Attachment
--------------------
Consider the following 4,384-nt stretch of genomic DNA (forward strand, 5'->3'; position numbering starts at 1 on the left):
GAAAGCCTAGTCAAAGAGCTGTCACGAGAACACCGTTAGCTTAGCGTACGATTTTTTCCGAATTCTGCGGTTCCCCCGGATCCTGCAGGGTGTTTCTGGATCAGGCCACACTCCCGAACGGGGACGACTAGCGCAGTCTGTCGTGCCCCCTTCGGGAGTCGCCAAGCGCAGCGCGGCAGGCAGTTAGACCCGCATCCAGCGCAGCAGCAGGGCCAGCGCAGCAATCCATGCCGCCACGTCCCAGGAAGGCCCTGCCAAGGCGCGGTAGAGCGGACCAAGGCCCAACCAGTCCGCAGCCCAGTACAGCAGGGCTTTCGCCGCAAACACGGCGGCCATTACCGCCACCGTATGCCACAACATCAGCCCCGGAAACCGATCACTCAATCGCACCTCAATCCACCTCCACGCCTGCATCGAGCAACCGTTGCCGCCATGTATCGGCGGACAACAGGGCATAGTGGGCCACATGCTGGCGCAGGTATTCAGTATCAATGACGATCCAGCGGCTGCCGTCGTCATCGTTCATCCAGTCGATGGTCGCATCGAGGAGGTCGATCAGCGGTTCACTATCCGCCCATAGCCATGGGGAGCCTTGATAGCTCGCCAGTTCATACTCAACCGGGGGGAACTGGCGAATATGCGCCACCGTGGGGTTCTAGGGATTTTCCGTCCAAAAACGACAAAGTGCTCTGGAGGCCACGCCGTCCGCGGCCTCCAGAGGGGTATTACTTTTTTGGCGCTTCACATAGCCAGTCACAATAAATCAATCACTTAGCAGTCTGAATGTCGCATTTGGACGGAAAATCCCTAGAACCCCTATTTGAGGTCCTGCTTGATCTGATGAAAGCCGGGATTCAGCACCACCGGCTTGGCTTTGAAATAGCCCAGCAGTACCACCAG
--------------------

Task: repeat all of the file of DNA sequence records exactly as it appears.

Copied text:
Consider the following 4,384-nt stretch of genomic DNA (forward strand, 5'->3'; position numbering starts at 1 on the left):
GAAAGCCTAGTCAAAGAGCTGTCACGAGAACACCGTTAGCTTAGCGTACGATTTTTTCCGAATTCTGCGGTTCCCCCGGATCCTGCAGGGTGTTTCTGGATCAGGCCACACTCCCGAACGGGGACGACTAGCGCAGTCTGTCGTGCCCCCTTCGGGAGTCGCCAAGCGCAGCGCGGCAGGCAGTTAGACCCGCATCCAGCGCAGCAGCAGGGCCAGCGCAGCAATCCATGCCGCCACGTCCCAGGAAGGCCCTGCCAAGGCGCGGTAGAGCGGACCAAGGCCCAACCAGTCCGCAGCCCAGTACAGCAGGGCTTTCGCCGCAAACACGGCGGCCATTACCGCCACCGTATGCCACAACATCAGCCCCGGAAACCGATCACTCAATCGCACCTCAATCCACCTCCACGCCTGCATCGAGCAACCGTTGCCGCCATGTATCGGCGGACAACAGGGCATAGTGGGCCACATGCTGGCGCAGGTATTCAGTATCAATGACGATCCAGCGGCTGCCGTCGTCATCGTTCATCCAGTCGATGGTCGCATCGAGGAGGTCGATCAGCGGTTCACTATCCGCCCATAGCCATGGGGAGCCTTGATAGCTCGCCAGTTCATACTCAACCGGGGGGAACTGGCGAATATGCGCCACCGTGGGGTTCTAGGGATTTTCCGTCCAAAAACGACAAAGTGCTCTGGAGGCCACGCCGTCCGCGGCCTCCAGAGGGGTATTACTTTTTTGGCGCTTCACATAGCCAGTCACAATAAATCAATCACTTAGCAGTCTGAATGTCGCATTTGGACGGAAAATCCCTAGAACCCCTATTTGAGGTCCTGCTTGATCTGATGAAAGCCGGGATTCAGCACCACCGGCTTGGCTTTGAAATAGCCCAGCAGTACCACCAG